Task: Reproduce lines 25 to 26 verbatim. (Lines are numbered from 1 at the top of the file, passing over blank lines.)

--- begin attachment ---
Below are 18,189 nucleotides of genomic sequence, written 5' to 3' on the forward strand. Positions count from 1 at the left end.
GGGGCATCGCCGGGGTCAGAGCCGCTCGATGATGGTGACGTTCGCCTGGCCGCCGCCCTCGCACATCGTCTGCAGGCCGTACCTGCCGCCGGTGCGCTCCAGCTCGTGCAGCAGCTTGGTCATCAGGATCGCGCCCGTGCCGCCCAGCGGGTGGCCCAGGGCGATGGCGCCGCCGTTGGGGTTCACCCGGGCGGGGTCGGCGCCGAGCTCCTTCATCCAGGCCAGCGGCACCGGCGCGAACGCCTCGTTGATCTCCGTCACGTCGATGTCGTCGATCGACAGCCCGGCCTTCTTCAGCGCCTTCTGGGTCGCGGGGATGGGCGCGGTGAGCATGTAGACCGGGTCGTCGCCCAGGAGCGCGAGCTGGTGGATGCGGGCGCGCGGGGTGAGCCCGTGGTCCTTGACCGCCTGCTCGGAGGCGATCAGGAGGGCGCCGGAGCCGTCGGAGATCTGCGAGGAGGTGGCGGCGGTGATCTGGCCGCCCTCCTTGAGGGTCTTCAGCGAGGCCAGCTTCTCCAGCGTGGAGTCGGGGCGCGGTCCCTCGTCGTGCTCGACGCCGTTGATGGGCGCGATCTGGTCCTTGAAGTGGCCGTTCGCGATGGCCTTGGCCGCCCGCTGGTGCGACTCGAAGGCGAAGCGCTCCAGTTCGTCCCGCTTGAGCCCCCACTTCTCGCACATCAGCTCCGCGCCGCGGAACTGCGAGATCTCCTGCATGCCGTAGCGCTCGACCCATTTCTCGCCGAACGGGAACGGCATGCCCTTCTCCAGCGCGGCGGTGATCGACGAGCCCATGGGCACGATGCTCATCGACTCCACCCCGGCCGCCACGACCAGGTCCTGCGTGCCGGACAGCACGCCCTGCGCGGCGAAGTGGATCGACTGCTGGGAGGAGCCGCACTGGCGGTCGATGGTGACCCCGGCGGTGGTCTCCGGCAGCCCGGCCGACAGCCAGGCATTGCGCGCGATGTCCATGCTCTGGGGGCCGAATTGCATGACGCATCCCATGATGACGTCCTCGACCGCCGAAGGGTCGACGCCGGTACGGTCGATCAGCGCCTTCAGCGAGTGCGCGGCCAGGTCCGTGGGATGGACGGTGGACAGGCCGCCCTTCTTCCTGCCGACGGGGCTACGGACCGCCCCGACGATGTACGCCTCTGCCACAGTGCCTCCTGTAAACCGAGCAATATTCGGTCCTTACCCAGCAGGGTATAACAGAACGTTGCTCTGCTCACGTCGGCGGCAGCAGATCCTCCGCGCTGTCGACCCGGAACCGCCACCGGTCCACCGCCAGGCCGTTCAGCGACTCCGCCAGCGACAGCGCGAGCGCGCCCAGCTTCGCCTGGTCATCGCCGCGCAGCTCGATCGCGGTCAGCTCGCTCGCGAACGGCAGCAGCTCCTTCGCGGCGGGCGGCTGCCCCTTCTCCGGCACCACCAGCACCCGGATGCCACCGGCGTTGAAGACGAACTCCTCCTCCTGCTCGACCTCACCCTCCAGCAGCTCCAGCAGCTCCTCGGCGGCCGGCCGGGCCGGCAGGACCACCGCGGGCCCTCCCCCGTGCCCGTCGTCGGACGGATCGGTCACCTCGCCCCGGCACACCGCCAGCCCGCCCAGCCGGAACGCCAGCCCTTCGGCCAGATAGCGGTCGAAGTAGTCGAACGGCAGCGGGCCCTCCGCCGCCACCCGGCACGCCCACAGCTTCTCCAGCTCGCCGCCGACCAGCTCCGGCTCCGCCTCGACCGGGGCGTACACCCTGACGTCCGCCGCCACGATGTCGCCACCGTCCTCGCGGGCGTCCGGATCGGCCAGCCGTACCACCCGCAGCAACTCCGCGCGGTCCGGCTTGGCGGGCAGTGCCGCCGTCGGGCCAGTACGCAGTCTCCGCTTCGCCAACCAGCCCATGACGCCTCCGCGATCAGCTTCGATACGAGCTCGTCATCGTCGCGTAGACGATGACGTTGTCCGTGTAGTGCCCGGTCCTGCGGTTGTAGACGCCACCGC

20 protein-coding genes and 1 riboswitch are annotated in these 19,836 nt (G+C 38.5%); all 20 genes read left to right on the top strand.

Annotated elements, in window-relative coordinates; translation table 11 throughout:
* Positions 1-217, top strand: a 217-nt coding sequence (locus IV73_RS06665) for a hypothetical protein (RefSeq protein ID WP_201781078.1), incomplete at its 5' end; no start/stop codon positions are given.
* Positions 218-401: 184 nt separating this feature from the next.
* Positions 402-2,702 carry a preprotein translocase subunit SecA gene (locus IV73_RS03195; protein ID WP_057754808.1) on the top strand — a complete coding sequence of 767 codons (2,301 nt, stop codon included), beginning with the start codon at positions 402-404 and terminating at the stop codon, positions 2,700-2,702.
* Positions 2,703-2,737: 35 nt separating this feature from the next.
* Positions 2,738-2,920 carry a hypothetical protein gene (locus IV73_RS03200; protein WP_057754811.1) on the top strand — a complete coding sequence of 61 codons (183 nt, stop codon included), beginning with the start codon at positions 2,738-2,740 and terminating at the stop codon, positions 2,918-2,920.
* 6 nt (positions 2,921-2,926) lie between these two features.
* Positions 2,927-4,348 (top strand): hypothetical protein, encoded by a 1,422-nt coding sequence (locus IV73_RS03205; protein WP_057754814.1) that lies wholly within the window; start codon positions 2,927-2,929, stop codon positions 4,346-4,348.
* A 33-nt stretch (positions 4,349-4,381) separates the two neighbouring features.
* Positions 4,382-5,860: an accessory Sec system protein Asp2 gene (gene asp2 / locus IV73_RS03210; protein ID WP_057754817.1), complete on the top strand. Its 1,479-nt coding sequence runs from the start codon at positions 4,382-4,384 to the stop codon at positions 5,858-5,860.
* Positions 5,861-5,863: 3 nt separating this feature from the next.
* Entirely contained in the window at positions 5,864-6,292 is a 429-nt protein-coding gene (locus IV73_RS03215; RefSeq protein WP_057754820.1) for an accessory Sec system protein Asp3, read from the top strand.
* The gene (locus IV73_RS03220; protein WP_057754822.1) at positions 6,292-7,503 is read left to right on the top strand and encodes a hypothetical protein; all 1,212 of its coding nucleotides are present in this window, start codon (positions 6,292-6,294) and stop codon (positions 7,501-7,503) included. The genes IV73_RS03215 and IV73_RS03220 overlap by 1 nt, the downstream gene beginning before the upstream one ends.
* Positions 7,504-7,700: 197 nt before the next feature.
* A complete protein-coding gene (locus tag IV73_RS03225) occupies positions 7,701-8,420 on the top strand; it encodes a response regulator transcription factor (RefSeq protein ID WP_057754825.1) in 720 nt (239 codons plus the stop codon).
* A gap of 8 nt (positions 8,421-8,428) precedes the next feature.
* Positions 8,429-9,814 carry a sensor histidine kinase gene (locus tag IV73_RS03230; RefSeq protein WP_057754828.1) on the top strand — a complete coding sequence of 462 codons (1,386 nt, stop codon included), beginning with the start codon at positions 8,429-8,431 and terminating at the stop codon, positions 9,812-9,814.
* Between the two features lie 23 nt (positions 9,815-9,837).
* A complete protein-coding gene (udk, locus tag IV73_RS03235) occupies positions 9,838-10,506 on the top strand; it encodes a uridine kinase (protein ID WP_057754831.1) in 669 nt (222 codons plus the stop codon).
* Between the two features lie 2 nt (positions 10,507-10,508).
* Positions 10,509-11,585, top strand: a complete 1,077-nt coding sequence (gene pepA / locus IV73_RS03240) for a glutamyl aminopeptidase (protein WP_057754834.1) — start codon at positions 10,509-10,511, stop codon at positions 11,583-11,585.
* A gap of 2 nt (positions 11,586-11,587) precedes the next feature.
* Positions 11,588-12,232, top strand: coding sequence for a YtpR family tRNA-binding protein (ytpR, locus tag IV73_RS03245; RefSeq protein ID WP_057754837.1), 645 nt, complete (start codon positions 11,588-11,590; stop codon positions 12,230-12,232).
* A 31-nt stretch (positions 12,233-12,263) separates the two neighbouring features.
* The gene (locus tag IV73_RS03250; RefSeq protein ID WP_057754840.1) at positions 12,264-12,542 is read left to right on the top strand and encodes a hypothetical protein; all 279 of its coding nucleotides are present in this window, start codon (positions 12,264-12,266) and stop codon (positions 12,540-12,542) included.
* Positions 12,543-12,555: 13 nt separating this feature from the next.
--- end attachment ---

* A gap of 2 nt (positions 11,586-11,587) precedes the next feature.
* Positions 11,588-12,232, top strand: coding sequence for a YtpR family tRNA-binding protein (ytpR, locus tag IV73_RS03245; RefSeq protein ID WP_057754837.1), 645 nt, complete (start codon positions 11,588-11,590; stop codon positions 12,230-12,232).